Posts Tagged ‘*that* girl’

Sometimes I wish I could bring you all to class with me. Because I’m afraid that words won’t do it justice.

I’ve told you about history class with Professor Jason Statham and SmugJGU. And I was fairly confident that SmugJGU would be the entertainment for the semester. But, not only does my class have that guy, we also have that girl.

I noticed it on the first day of class when, in the course of introductions she told us that a) she was an Army brat, and therefore incapable of having a hometown (and was incredulous that PJS should even ask), b) she speaks several languages and, because of that, when it took her some time to answer a question she apologized, “I’m sorry, I don’t think in English,” and c) she’s an overachiever, a statement that was somehow meant to differentiate her from the rest of the class.

And I really, really wish you could hear her tone.

Maybe smarter isn't the right word. Maybe it should be nicer, or less pretentious, or less wrong.

In any case, the second week of class she was gone, and I thought that I’d gotten lucky, but it only was a tease. She’s been back in action the past few weeks and “better” than ever.

Very often, when she contributes to discussion, it’s so harsh a comment that no one knows how to follow it up, and the conversation just dies. Other times, she’s blatantly wrong, and I get an inordinate amount of pleasure listening to PJS correct her.

And yesterday, as we were talking in breakout groups about the Enola Gay, and everything that it represented – even more than being the plane that essentially ended World War II – she argued that she didn’t see what the big deal was. It was just a plane. And so PJS turned to our group and told her, “That’s kind of the whole point. We’re talking about things in history that have become symbols, and have taken on a greater meaning.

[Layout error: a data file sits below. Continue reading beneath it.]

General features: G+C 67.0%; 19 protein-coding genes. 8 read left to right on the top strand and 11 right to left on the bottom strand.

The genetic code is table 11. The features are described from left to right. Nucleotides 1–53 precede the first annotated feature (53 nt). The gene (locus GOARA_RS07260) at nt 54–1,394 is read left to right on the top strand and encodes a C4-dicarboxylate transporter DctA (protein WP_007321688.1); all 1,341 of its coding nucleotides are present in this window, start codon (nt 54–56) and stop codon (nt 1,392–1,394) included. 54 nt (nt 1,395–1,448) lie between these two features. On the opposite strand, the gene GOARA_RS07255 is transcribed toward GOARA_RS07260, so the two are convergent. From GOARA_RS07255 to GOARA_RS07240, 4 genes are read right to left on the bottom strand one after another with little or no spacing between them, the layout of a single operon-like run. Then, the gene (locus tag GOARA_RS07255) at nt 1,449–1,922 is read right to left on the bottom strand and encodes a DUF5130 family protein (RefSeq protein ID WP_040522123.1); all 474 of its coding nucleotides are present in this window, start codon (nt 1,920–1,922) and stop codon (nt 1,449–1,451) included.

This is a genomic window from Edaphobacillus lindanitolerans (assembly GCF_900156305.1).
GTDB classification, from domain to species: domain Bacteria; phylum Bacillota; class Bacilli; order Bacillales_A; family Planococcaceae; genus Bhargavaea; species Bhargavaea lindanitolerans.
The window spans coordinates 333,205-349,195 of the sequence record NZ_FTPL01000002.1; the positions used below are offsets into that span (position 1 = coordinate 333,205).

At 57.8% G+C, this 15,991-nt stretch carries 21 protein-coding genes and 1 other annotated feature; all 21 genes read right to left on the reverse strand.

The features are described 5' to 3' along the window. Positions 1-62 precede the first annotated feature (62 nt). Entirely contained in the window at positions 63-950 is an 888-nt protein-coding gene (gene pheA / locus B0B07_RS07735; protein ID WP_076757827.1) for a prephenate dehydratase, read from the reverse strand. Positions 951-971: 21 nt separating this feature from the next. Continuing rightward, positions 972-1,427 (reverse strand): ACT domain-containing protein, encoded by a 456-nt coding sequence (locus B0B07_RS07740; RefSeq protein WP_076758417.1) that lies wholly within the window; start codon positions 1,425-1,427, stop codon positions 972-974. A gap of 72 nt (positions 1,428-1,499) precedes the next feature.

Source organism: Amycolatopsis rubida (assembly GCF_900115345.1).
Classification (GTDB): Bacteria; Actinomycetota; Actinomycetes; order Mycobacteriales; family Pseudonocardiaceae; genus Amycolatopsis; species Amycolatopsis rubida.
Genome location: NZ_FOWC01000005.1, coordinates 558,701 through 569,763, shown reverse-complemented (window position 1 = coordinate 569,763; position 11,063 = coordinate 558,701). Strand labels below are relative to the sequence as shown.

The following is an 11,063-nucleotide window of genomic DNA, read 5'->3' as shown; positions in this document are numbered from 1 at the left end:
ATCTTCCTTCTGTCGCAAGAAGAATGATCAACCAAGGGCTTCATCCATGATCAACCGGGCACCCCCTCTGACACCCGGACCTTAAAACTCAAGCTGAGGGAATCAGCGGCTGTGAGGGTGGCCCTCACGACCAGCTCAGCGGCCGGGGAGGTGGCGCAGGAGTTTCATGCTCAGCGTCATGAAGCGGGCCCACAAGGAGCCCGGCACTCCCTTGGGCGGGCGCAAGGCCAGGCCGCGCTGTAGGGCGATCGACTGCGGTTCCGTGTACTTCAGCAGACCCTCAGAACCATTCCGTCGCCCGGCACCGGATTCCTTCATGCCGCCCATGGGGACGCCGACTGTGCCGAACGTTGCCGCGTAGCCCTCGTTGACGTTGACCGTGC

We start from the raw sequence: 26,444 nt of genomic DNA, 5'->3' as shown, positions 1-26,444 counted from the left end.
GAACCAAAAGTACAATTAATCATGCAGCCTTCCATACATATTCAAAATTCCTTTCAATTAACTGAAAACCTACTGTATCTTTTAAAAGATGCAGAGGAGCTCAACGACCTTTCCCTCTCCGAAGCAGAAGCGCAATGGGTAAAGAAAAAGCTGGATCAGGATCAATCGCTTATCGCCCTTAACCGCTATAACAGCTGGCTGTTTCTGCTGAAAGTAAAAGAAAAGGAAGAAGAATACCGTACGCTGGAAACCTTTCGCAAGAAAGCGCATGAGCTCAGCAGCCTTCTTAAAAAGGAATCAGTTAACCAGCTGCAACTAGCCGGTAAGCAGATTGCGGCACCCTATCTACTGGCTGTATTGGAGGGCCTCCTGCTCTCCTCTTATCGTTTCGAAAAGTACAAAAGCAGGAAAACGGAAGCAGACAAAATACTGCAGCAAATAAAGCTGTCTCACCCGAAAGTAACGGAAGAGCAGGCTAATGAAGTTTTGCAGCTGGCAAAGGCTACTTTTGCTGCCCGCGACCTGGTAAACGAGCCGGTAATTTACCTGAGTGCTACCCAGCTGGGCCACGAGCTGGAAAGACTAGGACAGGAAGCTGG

Apparently she embraced that, because later in the big group discussion on whether or not symbols can be taken away from you, she declared, “They can take my symbology from me when I’m dead!

I did a double take. All I could think of was Boondock Saints: “Symbology? I’m sure the word you were looking for was *symbolism.* What is the symbolism?

Unfortunately, no one else seemed to notice. Or they were just trying to avoid engaging her (no one responded), as it rarely ends well. But I giggled to myself, and vowed to keep better track of her comments for pure entertainment purposes.

I don’t know what we’re going to do when it’s her turn to actually lead discussion.

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I’ve spent the past two days immersed in orientation activities. I have chatted and networked and bonded and bitched and been overwhelmed all in a very short time, and there’s still plenty more to come. But I have noticed several things within the past 48 hours:

  • There will always be “that girl” who wants to go above and beyond everyone else who’s going above and beyond and who doesn’t realize (or care) just how obnoxious she’s being. And I don’t have to be friends with her – even if she is in my program.
  • There will also always be “that other girl” who, at the networking reception has one drink too many and proceeds to knock empties off the table, so that they shatter on the patio. And, because we’re all still high schoolers at heart, the rest of the class will say, “oooooooohh!”
  • I’m no longer either of those girls. (Or, at least, I wasn’t yesterday.)
  • There is a bigger difference between a 22-year-old and a 25-year-old than you might initially guess.
  • Riding a bike back home after the aforementioned reception probably wasn’t my best idea, but I learned that it is doable. For future reference.